What you need to know
- There's a critical flaw in Australia's COVIDsafe app on iOS.
- When you lock the app on iOS, it can no longer retrieve the random number used to identify you.
- That means your device can't be logged by others around you.
A critical flaw has been discovered in Australia's COVIDSafe app which stops a locked device from retrieving a new random identification number.
COVIDSafe iOS has had a pretty major bug since launch, reducing logged encounters:https://t.co/wHlBenQHCm
A locked device with expired ID cannot retrieve a new one. Without an ID, It will record other people around it, but will not be recorded by others.COVIDSafe iOS has had a pretty major bug since launch, reducing logged encounters:https://t.co/wHlBenQHCm
A locked device with expired ID cannot retrieve a new one. Without an ID, It will record other people around it, but will not be recorded by others.— Richard Nelson (@wabzqem) June 14, 2020June 14, 2020
The example he uses is of someone locking their iPhone and putting it in a bag and going out for the day. Whilst the phone remains locked and unable to fetch a new random identifier, no other devices they come into contact with will lodge that device as a contact. If two devices in that state come into contact, no contact will be lodged at all. In real term impact, if that person was to come into contact with someone carrying COVID-19, they would not receive a notification about the encounter after the fact. Commenting on Twitter Nelson stated:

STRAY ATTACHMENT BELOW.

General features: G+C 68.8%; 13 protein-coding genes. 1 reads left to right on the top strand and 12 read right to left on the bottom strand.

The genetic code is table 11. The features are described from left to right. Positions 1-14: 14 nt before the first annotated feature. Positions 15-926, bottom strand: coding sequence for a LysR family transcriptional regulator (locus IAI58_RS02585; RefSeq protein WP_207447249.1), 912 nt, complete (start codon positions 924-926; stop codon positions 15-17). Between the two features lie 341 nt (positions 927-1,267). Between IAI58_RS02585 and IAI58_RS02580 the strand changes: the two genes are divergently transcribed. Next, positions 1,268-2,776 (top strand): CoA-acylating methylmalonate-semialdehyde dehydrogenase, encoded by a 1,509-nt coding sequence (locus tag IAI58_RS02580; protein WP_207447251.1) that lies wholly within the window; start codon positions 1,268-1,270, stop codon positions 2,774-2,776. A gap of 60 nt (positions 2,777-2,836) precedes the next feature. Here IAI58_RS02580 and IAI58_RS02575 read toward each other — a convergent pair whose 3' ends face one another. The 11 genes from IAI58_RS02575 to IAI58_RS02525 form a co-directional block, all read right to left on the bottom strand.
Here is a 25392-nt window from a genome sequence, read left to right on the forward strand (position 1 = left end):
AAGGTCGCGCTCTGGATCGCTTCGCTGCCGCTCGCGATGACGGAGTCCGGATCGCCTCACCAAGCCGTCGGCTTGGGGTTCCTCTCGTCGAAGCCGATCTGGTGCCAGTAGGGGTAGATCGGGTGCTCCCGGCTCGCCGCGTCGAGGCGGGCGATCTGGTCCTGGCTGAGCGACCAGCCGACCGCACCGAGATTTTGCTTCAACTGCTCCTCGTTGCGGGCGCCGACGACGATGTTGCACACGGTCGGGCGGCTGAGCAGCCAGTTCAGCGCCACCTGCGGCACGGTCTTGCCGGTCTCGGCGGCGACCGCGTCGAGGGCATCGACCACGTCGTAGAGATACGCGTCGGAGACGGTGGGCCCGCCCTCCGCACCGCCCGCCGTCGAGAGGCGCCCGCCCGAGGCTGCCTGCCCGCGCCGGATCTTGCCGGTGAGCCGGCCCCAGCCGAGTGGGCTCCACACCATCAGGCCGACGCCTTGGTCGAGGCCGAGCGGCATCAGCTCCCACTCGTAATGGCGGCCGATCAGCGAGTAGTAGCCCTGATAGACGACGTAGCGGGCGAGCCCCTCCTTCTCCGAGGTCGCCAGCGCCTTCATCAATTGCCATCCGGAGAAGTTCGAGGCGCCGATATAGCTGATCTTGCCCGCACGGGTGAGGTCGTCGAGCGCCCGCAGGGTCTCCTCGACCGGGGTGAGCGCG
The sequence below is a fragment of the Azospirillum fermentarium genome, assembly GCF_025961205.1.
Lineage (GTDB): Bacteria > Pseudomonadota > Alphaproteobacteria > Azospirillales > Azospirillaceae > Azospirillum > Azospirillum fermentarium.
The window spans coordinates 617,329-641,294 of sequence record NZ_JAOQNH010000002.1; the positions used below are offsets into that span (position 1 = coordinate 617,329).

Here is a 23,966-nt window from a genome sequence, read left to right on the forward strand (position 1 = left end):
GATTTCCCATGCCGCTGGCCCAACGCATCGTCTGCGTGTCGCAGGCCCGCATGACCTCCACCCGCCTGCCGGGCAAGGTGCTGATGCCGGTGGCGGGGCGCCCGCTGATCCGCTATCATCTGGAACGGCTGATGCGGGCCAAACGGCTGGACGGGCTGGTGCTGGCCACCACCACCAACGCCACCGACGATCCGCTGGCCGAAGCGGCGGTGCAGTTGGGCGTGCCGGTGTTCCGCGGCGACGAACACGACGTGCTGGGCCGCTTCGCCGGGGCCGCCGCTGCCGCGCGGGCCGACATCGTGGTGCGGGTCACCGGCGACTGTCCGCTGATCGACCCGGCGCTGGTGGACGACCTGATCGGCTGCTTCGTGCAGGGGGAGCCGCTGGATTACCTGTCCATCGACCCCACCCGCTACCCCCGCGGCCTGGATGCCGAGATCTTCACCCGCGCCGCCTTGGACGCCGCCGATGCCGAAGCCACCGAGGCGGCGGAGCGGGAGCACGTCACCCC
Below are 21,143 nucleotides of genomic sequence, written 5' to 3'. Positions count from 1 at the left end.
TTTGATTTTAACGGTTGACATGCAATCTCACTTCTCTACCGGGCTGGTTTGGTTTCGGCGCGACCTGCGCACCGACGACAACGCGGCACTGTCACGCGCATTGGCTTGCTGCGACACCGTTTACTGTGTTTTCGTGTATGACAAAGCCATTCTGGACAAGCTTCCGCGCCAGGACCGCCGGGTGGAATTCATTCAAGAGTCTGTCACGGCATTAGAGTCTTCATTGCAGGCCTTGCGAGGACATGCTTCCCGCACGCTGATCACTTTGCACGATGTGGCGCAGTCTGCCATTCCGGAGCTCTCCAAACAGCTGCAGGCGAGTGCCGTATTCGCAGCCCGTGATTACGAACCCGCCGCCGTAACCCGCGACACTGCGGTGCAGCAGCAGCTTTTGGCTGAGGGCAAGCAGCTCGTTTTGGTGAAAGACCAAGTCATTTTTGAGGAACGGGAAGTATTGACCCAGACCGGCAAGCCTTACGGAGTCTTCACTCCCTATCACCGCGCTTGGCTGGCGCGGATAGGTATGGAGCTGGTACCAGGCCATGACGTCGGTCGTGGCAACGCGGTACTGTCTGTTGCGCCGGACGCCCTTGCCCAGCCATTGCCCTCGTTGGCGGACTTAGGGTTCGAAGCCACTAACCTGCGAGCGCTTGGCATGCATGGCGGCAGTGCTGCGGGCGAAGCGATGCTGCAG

The Australian government has previously admitted its iOS app was not working as expected due to restrictions placed on its use of Bluetooth, due to the fact it doesn't use Apple and Google's API.
Stephen Warwick has written about Apple for five years at iMore and previously elsewhere. He covers all of iMore's latest breaking news regarding all of Apple's products and services, both hardware and software. Stephen has interviewed industry experts in a range of fields including finance, litigation, security, and more. He also specializes in curating and reviewing audio hardware and has experience beyond journalism in sound engineering, production, and design.
Before becoming a writer Stephen studied Ancient History at University and also worked at Apple for more than two years. Stephen is also a host on the iMore show, a weekly podcast recorded live that discusses the latest in breaking Apple news, as well as featuring fun trivia about all things Apple.
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